"My ability to see wisdom in older persons and to appreciate the contributions they have made is directly linked to my admiration for my grandmother."
Carmela often spent time with her daughter's family, even after they moved from South Philadelphia to nearby Glendora in Camden County when Cavalieri was 5. During the last year of her life she lived with them, until she died from pancreatic cancer when Tom was 13.
A positive relationship with an older person is a common reason for choosing to go into geriatrics, says Cavalieri. "I see it all the time with my students. The role of a grandparent can be profound."
As a college student, he spent summers working as an emergency room technician at Kennedy Memorial Hospital in Stratford. This experience cemented his decision to become a physician.
After graduating from the College of Osteopathic Medicine and Surgery in Des Moines in 1976, Cavalieri came back to Kennedy for a one-year internship, where he met his wife, Donna, a nurse. They now have four children. He completed an internal medicine residency at Thomas Jefferson Medical Center in Philadelphia and joined SOM's division of general internal medicine. The following year he was asked to develop a program that would combine clinical care, teaching and research in geriatrics.
"In the early 1980s, geriatrics was just being recognized as a specialty in the United States - there were only a few medical schools offering courses in it," he recalls. "I always enjoyed caring for the elderly so it seemed like a natural progression for me to take the challenge."
His first priority was faculty development, and he set about educating himself, taking courses at Harvard, the Philadelphia Geriatrics Center (then an affiliate of the Medical College of Pennsylvania) and Mount Sinai Medical School in New York City. In 1986 he passed the first gerontology boards, given jointly by the American Board of Internal Medicine and the American Board of Family Medicine.
He introduced a three-hour lecture series into the curriculum. This was expanded over the years so that today's students take a mandatory 20-hour didactic course in their second year and do a one-month clinical rotation in their third year. During the rotation they see patients in: the hospital; the Center for Aging, SOM's clinical and academic teaching facility; patients' homes; and in eight affiliated nursing homes, including the only one in the state that has a 40-bed unit dedicated to the care of patients with Alzheimer's disease.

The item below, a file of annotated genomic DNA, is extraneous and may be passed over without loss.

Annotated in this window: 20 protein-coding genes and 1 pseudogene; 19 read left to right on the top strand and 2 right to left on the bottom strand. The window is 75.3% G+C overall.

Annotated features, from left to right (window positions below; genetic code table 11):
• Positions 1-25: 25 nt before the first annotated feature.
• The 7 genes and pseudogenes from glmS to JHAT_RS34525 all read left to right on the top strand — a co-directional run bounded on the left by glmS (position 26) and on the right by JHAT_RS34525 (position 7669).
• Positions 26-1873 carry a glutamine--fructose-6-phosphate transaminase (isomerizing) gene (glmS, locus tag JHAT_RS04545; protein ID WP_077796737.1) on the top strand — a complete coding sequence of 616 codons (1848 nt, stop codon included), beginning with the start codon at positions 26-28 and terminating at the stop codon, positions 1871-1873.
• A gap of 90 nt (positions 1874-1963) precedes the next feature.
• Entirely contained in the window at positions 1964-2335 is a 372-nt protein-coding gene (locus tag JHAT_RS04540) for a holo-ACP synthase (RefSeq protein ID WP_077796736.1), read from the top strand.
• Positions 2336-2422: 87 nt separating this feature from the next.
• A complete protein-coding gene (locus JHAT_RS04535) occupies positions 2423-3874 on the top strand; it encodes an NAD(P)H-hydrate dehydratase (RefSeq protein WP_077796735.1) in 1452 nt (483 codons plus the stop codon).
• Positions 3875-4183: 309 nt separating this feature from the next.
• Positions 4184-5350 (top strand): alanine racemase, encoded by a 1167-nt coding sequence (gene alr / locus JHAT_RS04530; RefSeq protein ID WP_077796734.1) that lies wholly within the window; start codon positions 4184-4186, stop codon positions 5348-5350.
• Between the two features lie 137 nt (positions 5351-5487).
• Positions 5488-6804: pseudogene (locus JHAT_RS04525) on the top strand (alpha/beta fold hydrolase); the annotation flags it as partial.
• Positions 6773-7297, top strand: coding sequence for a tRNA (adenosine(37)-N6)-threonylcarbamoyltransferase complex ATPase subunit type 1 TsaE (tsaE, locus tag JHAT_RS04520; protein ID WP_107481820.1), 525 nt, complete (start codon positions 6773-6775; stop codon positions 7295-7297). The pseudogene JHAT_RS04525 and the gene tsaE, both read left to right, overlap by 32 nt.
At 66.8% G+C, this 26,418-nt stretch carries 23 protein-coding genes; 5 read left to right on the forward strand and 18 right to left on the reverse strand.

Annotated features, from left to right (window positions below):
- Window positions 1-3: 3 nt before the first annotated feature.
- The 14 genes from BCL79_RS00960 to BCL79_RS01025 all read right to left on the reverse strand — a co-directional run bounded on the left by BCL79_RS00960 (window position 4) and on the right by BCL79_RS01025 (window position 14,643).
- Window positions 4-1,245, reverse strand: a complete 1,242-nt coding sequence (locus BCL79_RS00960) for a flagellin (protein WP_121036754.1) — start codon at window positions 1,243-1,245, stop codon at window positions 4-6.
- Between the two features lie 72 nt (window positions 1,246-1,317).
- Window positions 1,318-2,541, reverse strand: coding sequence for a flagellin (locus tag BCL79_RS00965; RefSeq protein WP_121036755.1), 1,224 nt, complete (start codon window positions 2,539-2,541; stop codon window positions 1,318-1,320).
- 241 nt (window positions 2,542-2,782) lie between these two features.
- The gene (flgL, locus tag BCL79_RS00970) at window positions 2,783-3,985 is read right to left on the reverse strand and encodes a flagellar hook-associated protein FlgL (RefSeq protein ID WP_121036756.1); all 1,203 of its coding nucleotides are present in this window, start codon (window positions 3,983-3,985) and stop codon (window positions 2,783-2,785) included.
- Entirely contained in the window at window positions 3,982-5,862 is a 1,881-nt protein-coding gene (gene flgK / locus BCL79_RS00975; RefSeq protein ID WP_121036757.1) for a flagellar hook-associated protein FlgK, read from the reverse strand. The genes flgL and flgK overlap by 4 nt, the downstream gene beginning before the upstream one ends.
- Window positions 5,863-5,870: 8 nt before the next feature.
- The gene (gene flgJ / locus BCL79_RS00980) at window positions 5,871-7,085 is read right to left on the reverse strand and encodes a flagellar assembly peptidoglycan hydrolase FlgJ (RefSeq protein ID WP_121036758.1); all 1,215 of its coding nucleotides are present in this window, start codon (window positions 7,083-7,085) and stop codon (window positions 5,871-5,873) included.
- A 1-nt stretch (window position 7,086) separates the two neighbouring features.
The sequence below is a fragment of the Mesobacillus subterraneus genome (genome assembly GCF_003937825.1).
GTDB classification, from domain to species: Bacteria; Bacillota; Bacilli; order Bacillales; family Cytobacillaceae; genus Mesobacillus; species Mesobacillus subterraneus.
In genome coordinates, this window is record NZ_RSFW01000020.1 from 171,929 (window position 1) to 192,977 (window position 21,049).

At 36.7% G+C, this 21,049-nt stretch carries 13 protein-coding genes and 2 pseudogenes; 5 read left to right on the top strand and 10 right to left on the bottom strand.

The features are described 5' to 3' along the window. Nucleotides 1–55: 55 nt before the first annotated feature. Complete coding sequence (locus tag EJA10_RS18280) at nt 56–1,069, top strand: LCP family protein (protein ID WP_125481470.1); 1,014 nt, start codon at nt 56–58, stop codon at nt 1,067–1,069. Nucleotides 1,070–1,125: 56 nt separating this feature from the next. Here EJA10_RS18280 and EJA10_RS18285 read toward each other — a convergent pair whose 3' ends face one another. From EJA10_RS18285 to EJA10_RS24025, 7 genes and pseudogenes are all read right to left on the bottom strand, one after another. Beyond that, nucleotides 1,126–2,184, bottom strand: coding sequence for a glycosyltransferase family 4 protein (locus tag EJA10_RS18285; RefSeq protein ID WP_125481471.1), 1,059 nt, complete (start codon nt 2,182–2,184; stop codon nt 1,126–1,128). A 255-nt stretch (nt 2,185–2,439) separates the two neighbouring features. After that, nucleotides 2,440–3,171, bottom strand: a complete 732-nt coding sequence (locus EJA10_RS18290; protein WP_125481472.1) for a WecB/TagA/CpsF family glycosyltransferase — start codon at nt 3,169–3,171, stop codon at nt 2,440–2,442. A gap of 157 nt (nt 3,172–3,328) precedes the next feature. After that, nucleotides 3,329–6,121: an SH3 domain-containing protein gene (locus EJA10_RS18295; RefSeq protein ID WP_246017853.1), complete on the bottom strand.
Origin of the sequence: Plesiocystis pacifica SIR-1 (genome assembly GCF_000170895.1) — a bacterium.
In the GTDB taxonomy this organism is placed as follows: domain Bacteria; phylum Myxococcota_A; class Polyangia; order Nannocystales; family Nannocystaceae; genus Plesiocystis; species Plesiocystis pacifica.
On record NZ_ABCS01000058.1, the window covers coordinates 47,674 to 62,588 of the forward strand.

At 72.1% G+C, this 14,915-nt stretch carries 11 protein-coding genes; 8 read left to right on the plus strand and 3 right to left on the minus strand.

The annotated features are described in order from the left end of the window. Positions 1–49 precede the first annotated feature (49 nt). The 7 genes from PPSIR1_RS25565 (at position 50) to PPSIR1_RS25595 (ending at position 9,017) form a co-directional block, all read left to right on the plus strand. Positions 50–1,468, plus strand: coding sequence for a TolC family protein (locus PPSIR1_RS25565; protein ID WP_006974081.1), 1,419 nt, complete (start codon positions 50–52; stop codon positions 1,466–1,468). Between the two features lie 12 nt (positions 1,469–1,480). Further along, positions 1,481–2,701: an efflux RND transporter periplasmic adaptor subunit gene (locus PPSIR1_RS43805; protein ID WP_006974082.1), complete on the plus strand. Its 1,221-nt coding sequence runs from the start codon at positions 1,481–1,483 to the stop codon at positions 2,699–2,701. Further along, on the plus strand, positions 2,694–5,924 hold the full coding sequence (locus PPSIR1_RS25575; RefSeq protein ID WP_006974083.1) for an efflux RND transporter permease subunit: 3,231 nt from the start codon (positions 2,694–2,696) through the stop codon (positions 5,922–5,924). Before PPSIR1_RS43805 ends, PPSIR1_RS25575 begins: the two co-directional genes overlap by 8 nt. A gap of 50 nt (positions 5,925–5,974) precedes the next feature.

"One of our primary goals all along was to attract medical students to geriatric medicine," Cavalieri says. "While this nation is bemoaning a physician surplus, we're experiencing a paucity. Future projections for the growing 'old old' population - those over age 85 - say our medical schools will not be able to produce enough geriatricians to meet this need. By the year 2030 we will have more than 1 million Americans over the age of 100."
Cavalieri's list of SOM accomplishments is long: the Center for Aging and its programs for geriatric assessment, dementia evaluation, urinary incontinence, falls assessment and elder abuse; the New Jersey Geriatric Education Center, which he heads; and visits to the homebound. But, he is proudest of the school's two-year geriatric fellowship, one of only nine in the country that is federally funded. Since it was established in 1989, the program has trained 25 physicians and dentists who have gone on to hold clinical and academic leadership positions.
Now six months into his position as chair of SOM's Department of Medicine, Cavalieri says his mission is to continue to be an advocate for the health care needs of the elderly and to ensure that the teaching of geriatrics, both academic and clinical, is interwoven into other medical disciplines.
He says some of the greatest rewards of his work have been to see the enthusiasm students and younger physicians have for geriatrics. When asked to express his outlook on his field, he readily quotes President Kennedy: "As a nation we have been successful in adding years to life. Now we must add life to years."